Supreme Court gets rid of delay defense in patent cases

(Reuters) - A U.S. Supreme Court ruling on Tuesday in a lawsuit over adult diapers will make it more difficult for companies accused of patent infringement to shoot down lawsuits because the plaintiffs waited too long to bring them.

In a 7-1 decision, the justices said SCA Hygiene Products AB, based in Stockholm, did not unreasonably delay in filing a lawsuit accusing First Quality Baby Products of copying its patented adult diapers.

The ruling is a blow to technology, pharmaceutical and other companies frequently targeted in patent lawsuits, including many brought by so-called “non-practicing entities” (NPEs) which buy and assert patents but do not make their own products.

In a jointly filed brief supporting Great Neck, New York-based First Quality’s position, Google Inc, Samsung Electronics Co Ltd and more than a dozen other companies said NPEs often delay bringing a claim until a patents become more valuable through the defendants’ labors. The so-called laches defense allowed judges to dismiss cases in which the plaintiff was determined to have strategically delayed their claims.

But Justice Samuel Alito said in the majority opinion on Tuesday that the motives behind the delay are irrelevant as long as the patent owner’s lawsuit was filed within the six-year time limit from the date when its patent is first infringed.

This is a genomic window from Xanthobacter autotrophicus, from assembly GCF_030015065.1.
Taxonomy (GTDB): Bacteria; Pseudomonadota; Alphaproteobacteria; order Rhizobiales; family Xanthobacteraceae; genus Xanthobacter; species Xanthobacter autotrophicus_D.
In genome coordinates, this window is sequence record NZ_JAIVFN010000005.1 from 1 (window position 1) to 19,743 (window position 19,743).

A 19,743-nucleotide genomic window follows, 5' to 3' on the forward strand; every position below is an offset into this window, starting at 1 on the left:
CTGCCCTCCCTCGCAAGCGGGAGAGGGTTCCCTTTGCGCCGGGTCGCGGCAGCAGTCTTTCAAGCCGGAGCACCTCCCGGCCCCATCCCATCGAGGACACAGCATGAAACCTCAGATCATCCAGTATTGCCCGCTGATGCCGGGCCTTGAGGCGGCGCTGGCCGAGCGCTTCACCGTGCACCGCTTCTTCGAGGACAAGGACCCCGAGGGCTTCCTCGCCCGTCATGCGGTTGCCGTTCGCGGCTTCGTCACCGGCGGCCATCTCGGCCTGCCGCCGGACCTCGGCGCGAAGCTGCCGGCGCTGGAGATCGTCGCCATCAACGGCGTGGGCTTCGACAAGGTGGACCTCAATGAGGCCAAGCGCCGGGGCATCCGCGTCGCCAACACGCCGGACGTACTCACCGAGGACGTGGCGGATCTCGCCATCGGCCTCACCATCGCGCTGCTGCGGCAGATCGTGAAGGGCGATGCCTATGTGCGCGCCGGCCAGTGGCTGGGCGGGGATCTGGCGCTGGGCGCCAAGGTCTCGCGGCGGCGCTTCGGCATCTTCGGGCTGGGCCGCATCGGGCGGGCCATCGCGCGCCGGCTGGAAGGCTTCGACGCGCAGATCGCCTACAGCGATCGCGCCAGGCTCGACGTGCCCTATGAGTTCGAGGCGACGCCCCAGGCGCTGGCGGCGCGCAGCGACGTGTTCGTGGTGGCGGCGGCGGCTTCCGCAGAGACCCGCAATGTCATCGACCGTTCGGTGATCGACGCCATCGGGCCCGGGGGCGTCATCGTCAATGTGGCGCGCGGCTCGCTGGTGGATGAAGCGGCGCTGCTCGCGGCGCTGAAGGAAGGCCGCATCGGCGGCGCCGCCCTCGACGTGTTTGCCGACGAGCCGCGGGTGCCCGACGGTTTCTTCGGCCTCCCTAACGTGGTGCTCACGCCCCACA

“When Congress enacts a statute of limitations, it speaks directly to the issue of timeliness and provides a rule for determining whether a claim is timely enough to permit relief,” Alito wrote.

Justice Stephen Breyer wrote in a dissenting opinion that he believed Congress intended to allow the laches defense when it created the modern-day patent system in the 1950s.

The ruling reverses a September 2015 decision by the U.S. Court of Appeals for the Federal Circuit.

Michael Risch, a law professor at Villanova University School of Law, said the ruling was not unexpected, based on a similar 2014 decision banning the defense in copyright cases.

Ashok Ramani of Keker Van Nest & Peters, a patent lawyer not involved in the case, said the ruling would have had more impact on NPEs if it had come out five years ago. The Supreme Court has already clamped down on the NPE business model in recent years through prior rulings that have limited both damages in patent cases and the types of ideas that can be patented, he said.

The case is SCA Hygiene Products Aktiebolag v. First Quality Baby Products, LLC, 15-927, at the U.S. Supreme Court.

Reporting by Jan Wolfe; Editing by Anthony Lin and Jonathan Oatis